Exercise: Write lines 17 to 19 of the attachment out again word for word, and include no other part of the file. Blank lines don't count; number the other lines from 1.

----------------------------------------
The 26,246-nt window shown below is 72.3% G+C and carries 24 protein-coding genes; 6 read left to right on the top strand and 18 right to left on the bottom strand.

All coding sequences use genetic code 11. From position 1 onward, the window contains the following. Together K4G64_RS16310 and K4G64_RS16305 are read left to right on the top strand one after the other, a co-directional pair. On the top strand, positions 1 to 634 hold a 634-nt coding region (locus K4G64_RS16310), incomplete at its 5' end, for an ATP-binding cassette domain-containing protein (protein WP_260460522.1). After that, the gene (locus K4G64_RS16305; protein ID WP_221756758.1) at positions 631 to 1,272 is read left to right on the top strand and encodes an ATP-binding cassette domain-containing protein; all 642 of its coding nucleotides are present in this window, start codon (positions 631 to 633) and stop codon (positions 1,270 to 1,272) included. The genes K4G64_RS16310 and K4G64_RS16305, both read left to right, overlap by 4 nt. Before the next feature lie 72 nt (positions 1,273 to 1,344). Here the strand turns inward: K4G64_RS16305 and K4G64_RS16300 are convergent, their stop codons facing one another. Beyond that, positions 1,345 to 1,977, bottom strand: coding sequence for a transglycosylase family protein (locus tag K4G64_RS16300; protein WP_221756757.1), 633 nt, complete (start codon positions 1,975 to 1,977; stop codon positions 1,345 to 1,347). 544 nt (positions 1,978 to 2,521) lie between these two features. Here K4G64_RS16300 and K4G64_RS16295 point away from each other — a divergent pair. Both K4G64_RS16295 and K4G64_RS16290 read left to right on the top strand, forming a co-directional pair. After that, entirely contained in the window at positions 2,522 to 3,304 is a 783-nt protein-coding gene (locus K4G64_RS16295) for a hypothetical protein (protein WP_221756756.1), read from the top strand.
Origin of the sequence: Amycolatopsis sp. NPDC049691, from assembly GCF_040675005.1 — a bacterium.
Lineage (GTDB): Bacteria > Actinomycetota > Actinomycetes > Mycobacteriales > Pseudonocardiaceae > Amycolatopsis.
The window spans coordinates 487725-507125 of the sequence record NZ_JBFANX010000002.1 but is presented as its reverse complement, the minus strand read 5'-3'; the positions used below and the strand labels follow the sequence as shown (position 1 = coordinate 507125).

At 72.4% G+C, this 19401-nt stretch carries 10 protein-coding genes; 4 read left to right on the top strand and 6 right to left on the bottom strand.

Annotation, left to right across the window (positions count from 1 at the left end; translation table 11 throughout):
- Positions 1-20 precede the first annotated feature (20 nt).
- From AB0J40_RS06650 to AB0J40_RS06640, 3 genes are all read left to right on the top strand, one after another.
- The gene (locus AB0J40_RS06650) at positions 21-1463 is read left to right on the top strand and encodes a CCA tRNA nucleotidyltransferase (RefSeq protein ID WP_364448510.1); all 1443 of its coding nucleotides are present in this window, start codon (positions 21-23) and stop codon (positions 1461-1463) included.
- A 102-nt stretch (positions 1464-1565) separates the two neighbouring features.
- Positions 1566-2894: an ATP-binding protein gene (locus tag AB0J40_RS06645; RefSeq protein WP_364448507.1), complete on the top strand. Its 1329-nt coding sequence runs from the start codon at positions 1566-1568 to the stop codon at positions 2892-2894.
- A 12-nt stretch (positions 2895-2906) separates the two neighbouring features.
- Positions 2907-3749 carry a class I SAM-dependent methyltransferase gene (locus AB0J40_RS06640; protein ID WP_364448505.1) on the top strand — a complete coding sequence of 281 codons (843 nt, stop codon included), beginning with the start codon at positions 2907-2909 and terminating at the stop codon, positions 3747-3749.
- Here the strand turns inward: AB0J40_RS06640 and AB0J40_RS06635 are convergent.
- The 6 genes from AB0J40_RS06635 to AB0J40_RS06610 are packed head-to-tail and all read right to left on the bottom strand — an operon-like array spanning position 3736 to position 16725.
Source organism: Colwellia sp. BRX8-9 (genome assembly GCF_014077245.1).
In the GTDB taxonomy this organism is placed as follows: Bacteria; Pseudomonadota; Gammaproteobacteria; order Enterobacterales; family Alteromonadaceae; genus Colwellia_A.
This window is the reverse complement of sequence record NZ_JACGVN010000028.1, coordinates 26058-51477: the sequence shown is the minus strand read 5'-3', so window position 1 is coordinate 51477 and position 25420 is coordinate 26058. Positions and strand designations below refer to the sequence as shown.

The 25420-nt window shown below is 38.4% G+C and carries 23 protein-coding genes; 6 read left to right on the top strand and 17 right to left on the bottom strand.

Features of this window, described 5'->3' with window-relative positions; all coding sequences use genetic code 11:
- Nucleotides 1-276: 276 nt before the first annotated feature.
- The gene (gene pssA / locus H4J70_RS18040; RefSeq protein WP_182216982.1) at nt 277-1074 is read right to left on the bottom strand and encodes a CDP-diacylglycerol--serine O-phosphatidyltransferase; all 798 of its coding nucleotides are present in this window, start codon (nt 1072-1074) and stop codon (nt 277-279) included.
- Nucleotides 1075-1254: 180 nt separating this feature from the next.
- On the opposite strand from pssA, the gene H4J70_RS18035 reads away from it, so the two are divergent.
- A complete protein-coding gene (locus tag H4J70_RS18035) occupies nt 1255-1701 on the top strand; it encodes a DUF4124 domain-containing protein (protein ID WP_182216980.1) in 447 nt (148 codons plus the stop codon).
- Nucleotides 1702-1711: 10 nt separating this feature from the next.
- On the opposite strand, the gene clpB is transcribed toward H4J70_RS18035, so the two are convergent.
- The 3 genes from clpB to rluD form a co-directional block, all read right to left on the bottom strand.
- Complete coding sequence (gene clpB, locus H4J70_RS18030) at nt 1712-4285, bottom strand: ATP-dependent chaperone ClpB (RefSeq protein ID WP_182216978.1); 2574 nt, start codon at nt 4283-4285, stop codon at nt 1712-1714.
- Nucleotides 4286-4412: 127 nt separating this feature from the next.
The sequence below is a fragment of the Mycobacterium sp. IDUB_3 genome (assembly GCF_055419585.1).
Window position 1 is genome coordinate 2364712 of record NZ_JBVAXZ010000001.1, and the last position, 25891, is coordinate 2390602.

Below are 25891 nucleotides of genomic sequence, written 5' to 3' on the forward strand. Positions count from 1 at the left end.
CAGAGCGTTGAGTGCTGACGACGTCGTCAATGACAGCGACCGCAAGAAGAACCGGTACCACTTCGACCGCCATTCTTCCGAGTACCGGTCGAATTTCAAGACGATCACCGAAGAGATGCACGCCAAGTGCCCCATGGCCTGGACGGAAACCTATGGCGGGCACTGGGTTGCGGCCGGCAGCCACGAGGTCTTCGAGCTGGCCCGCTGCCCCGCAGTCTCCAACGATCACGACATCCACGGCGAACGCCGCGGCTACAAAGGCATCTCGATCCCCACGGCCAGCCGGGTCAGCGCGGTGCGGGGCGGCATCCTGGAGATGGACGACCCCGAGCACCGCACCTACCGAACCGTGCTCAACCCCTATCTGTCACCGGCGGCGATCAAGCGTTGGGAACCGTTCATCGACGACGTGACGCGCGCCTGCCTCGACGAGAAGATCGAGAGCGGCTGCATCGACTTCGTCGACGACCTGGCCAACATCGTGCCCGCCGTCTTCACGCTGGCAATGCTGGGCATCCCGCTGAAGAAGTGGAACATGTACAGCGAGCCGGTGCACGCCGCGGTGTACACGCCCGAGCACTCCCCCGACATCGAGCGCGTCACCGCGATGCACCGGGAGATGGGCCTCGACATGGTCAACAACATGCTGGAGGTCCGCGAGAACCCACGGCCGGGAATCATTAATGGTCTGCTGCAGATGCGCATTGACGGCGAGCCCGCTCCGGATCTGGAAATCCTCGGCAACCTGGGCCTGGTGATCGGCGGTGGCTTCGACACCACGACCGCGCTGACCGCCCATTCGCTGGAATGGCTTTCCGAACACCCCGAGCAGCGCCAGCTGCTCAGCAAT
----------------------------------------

Source organism: Colwellia sp. BRX8-9 (genome assembly GCF_014077245.1).
In the GTDB taxonomy this organism is placed as follows: Bacteria; Pseudomonadota; Gammaproteobacteria; order Enterobacterales; family Alteromonadaceae; genus Colwellia_A.
This window is the reverse complement of sequence record NZ_JACGVN010000028.1, coordinates 26058-51477: the sequence shown is the minus strand read 5'-3', so window position 1 is coordinate 51477 and position 25420 is coordinate 26058. Positions and strand designations below refer to the sequence as shown.